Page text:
30 May Review: Plate to Pixel
Hang onto your harddrive, this is going to get a wee bit technical. I’m about to talk photography. If you’re here for a recipe and don’t know an f-stop from an f-bomb, grab a cookie from the TARDIS and poke about the archives. If you are a food blogger who struggles with photography, top up your coffee and sit down.
In a rush? Here’s the short version. If you have a digital SLR and struggle with food photography for your blog, buy Plate to Pixel: Digital Food Photography & Styling by Helene Dujardin. Now.
Got five minutes and a full mug ? Here’s the long answer.
I have read books on food photography. I have taken online photography lessons. I have even taken the time to read my camera manual. And still photography remains my single biggest frustration. It’s hit or miss and until now I couldn’t tell you why. While I understood the individual concepts, I struggled to bring them together. Having read Plate to Pixel, the pieces are finally coming together.
Don’t get me wrong. I’m not kidding myself into thinking reading the book is enough. I still have to kick some old habits and need lots and lots of practice. But at least I know what I’m doing wrong and what equipment I really need — as opposed to wanting to fix it all with a better camera and a more expensive lens while still applying the same ill-conceived approach.
While Plate to Pixel doesn’t cover new territory, it covers it from a different angle — that of a food blogger, not a professional commercial photographer. Dujardin, the creative force behind Tartelette, understands you don’t have half a day for a shoot. She knows you will be working in your own home, battling fading light, kids, pets, rapidly melting ice cream and with limited equipment. And, being a blogger not just a photographer, she writes in an easy to read manner that gives you a fighting chance at understanding the concepts presented.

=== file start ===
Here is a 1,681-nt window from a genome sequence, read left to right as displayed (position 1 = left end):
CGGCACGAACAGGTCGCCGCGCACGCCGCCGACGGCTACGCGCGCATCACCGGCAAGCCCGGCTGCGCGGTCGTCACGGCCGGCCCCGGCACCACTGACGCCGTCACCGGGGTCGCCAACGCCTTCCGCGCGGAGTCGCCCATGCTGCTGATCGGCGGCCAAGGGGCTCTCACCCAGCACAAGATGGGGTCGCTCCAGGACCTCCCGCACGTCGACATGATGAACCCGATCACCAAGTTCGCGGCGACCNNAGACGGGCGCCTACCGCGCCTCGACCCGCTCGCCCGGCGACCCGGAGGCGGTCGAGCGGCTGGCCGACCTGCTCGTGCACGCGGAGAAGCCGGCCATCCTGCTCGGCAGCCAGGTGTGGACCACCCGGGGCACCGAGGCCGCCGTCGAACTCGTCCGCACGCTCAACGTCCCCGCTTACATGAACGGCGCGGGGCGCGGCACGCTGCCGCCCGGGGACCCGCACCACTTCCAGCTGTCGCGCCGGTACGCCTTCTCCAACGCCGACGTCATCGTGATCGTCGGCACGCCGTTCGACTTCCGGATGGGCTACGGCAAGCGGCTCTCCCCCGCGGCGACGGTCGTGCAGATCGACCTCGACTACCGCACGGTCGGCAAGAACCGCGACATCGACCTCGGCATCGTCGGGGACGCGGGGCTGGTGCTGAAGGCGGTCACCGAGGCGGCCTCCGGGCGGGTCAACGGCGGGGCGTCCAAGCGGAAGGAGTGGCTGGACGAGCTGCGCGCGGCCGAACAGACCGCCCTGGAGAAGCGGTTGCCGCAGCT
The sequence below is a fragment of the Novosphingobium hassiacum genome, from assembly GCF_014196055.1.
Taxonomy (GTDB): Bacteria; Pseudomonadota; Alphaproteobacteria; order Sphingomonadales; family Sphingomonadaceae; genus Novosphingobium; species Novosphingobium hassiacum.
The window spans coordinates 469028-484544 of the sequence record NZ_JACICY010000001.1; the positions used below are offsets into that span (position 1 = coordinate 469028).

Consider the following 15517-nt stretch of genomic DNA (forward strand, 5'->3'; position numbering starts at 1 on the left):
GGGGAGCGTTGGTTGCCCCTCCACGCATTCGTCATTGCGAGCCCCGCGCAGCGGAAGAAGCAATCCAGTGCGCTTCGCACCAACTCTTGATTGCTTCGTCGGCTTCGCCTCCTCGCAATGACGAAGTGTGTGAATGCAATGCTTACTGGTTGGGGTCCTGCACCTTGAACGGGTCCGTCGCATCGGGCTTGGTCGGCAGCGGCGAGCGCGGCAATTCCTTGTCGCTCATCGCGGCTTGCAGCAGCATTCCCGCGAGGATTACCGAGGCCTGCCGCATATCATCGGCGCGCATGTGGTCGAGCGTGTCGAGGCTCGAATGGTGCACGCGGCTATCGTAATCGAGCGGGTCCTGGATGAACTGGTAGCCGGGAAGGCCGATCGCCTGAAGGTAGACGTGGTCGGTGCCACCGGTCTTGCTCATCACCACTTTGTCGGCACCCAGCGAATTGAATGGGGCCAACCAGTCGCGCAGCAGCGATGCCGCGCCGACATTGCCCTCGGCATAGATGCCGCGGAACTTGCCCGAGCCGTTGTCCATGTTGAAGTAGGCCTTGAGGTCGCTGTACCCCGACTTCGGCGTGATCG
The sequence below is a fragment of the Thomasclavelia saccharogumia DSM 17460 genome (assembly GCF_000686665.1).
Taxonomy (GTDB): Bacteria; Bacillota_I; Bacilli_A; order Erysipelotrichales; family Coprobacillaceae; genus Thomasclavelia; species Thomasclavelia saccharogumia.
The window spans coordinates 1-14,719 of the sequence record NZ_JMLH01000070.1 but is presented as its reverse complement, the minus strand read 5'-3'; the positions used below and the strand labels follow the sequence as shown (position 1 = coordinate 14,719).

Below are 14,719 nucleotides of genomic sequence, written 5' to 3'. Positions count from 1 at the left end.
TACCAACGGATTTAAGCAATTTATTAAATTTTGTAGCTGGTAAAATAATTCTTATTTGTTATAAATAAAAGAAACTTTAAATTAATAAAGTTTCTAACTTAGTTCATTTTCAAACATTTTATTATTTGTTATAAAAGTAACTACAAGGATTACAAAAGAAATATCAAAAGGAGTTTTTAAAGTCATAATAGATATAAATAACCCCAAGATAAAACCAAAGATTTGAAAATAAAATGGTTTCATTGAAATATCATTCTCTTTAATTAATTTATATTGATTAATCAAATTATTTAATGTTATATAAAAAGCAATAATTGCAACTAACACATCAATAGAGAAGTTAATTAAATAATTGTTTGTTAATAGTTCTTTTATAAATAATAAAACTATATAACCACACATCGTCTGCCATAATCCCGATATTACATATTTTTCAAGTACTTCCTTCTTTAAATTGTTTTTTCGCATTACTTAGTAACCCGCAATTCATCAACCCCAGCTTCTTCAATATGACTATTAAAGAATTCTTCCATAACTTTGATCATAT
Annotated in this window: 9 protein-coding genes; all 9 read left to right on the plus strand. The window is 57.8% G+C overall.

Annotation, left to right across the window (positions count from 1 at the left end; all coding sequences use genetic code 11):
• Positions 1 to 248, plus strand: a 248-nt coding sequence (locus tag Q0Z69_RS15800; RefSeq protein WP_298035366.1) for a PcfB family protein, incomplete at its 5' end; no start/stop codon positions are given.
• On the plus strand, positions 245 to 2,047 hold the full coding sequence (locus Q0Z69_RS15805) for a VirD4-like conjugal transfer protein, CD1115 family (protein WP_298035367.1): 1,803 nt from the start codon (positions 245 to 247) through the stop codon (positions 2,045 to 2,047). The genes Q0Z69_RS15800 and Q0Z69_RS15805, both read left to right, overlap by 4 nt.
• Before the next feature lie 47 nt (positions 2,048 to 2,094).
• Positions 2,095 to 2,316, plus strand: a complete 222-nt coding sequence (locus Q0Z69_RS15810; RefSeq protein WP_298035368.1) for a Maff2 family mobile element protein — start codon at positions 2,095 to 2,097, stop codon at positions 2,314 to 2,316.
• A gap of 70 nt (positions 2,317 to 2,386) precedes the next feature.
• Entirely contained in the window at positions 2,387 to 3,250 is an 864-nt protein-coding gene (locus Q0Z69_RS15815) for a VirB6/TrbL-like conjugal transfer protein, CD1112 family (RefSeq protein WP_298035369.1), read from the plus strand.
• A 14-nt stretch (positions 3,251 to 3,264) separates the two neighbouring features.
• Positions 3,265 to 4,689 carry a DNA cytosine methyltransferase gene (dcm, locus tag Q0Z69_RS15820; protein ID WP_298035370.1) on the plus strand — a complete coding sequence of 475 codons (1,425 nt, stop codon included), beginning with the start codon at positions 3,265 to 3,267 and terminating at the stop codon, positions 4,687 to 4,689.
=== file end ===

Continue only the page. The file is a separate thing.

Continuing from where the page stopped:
What you won’t get:
- Advice on faking food. With a focus on natural food styling and not commercial photography, there are not tips for jazzing up food with Vaseline, glycerine or blow torches. She knows you spent hours making that strawberry ice cream and won’t insult your culinary integrity by suggesting you substitute coloured mashed potatoes.
- Set ups requiring tons of expensive equipment and strobe lights. (One professional food photographer shared a tip that required shooting the food from 25 to 40 feet away using an $8000 400 mm lens. If I did that not only would I be flat broke, I’d be standing in the front yard while the food sat in the living room wondering where I’d gone.)
- Details on photo editing. To be fair, that’s a whole book on its own. Plus, if you shoot properly in the first place, you won’t need to Photoshop yourself out of trouble.
What you will get:
- The f-stop, ISO, and lens used for EVERY photograph in the book. This information alone sold me.
- An overview of your camera’s setting and modes with side-by-side shots to illustrate various settings.
- How-tos on both natural and artificial light.
- Pictures and explanations of set ups complete with reflectors.
- A crash course of composition with lots and lots of well-explained examples.
- A whole chapter dedicated to setting up the capture complete with shots of the set up, not just the final picture. Again, this is invaluable.
- Styling tips that make sense and don’t require you to stock a small kitchen store to achieve.
- An overview of transferring, storing, backing up and sharing your photos.
- A glimpse into her camera bag. I was relieved to see Dujardin has only 4 lenses. A quick Google search showed they range from $140 to $1300, which is reasonable for professional equipment.
- A long list of recommended resources including a book on Photoshop.
What I learned:
- I’ve been shooting with the aperture too open. Most of the shots are taken with f/3.5 not f/1.8.
- I will never get the shot I want from my current macro lens since its f-stop starts at 5.6. Being drawn to shots that start at f/2.8, I either get a new lens or use the one I have differently. Or both.
- I’ve been shooting in too cramped a space. I need to get further away from my food.
- I need a reflector — a real one. And maybe an umbrella.
- I should use my tripod more, which I would if my shooting space wasn’t so cramped.
- A few logical props will take my shots to the next level. Currently, I’m too focused on the food and forgetting to tell a story.
What are your food photography stumbling blocks? Or having conquered a technique, do you have any tips to share?